Residential real estate demand has been dismal across key markets this year, and luxury housing is no exception. Across major markets - Delhi, Mumbai and Bengaluru, developers have found it hard to sell luxury homes, as is evident from the decline in prices in Delhi and Bengaluru, and only a marginal increase in Mumbai, a new study shows.
Between September 2016 and September 2017, luxury home prices in Delhi declined 3.1 per cent, while those in Bengaluru went down by 0.8 per cent. Even in Mumbai, the increase was marginal at 0.6 per cent, according to global property consultants Knight Frank.
Home sales across segments have been lacklustre for some time now, and the demand only worsened after the government's move to ban high value currency notes in November 2016.
"Prime residential markets have been under immense pressure particularly since the event of demonetisation. While the move had an adverse impact on the overall residential market, luxury homes sales were worst hit," noted Samantak Das, chief economist and national director at Knight Frank.
As demand in residential real estate market has declined, savvy investors have turned their back on the sector and are now seeking better returns on their investments in other areas like stocks, which have touched record highs and equity mutual funds which have seen a surge in inflows this year.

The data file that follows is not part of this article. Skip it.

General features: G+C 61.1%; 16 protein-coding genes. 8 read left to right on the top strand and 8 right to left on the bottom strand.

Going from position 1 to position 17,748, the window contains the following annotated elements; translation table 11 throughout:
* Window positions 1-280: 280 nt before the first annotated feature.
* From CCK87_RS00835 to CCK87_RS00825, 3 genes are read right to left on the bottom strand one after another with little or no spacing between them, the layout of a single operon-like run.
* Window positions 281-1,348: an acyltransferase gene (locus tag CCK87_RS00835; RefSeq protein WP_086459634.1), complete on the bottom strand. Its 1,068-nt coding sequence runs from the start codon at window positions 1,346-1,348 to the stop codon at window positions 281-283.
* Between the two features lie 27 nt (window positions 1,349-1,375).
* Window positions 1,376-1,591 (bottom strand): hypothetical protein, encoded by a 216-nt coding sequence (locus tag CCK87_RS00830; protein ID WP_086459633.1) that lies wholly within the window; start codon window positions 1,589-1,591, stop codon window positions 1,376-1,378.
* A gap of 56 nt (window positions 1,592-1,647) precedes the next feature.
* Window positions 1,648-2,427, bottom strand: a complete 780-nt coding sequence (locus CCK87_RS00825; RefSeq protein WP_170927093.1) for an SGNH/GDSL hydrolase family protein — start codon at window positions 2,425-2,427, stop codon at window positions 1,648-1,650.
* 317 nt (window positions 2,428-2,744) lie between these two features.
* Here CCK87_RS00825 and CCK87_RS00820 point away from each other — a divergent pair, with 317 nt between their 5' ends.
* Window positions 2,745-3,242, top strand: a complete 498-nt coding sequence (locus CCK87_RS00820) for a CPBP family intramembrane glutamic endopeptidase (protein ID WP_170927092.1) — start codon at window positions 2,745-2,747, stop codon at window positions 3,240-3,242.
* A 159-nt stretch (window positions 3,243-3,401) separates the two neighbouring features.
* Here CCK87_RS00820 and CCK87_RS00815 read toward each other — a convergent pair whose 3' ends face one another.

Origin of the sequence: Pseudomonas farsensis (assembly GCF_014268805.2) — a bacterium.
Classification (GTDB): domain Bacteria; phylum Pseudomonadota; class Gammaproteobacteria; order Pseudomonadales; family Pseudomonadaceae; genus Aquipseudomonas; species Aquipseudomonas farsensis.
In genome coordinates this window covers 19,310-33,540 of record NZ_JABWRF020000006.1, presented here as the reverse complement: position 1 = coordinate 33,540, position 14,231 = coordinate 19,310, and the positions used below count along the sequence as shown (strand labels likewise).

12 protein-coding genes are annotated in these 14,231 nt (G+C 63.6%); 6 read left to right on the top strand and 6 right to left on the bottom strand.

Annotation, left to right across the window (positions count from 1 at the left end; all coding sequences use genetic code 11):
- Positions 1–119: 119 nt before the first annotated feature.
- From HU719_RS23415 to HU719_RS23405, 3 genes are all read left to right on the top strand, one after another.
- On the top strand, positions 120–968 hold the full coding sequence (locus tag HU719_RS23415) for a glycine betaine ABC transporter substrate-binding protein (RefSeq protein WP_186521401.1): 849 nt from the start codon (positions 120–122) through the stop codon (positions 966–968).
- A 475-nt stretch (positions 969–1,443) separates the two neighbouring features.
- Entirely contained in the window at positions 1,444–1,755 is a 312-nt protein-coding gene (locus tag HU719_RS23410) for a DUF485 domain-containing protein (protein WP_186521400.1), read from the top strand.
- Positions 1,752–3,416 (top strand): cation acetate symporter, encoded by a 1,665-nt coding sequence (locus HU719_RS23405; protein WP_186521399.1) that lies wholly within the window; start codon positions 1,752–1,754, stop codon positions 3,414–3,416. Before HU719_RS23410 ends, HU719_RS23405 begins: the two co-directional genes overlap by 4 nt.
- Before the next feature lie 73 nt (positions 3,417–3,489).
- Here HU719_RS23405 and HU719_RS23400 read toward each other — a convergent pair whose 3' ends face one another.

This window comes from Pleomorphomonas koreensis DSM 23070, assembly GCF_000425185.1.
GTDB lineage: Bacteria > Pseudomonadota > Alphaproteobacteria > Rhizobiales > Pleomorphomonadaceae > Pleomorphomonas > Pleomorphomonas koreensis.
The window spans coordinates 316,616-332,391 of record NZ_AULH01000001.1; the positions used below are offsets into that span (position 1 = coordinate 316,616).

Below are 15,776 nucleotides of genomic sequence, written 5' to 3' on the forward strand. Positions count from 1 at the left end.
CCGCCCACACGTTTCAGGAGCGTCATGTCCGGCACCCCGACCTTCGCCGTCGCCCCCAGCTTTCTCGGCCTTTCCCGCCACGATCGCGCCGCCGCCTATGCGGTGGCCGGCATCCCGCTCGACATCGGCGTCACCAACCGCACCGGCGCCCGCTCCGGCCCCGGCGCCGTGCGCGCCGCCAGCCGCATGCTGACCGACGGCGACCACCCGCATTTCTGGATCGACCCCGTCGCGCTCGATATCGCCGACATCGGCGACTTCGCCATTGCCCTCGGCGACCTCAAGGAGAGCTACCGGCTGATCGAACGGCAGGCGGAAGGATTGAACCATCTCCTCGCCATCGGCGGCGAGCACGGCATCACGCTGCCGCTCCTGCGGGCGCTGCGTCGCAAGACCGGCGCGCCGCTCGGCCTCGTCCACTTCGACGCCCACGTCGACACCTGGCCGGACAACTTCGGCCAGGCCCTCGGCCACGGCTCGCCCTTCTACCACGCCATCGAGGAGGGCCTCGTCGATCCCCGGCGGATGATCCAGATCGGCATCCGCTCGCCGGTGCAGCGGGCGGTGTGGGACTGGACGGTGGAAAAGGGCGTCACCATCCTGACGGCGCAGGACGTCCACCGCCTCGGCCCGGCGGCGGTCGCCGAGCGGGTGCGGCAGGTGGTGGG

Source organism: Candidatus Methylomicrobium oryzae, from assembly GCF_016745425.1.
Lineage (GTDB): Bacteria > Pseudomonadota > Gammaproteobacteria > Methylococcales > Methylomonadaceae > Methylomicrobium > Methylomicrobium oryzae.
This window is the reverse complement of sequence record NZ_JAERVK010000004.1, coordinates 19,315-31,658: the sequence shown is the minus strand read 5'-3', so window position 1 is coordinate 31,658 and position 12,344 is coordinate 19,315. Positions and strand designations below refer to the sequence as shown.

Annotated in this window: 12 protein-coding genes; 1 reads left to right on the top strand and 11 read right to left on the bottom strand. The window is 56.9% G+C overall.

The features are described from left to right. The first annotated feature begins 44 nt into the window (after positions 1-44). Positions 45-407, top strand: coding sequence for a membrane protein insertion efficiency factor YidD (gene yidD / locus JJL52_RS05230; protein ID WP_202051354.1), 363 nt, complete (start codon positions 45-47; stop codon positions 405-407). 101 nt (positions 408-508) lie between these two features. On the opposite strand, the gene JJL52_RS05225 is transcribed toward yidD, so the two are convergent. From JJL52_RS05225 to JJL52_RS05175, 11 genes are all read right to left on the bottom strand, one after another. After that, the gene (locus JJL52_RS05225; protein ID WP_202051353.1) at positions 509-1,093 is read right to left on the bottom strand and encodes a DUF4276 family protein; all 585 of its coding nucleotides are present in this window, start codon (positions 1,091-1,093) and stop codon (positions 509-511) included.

"The quintessential wealthy investors known to take interests in such (luxury) projects are missing courtesy due to better returns from other investment avenues. Among the top three cities in India the growth in price in this genre has been slowly tapering," added Das.
He expects the overall declining trend in the market to continue over the next one year, at least.
The Knight Frank study tracks movement of luxury residential prices across 41 cities around the world. The Prime Global Cities index rose 4.2 per cent in the year to September 2017.
The top performers included Guangzhou, China, where prices jumped 36.3 per cent, Shanghai luxury home prices climbed 14.9 per cent and prices in Cape Town, South Africa increased 14.5 per cent. Other cities like Madrid, Toronto, Paris, Soul and Sydney also recorded double-digit rise in prices.
However, prices fell sharply in London (down 4.6 per cent), Taipei (down 5.9 per cent), St Petersburg (down 7.0 per cent) and Moscow (down 9.8 per cent).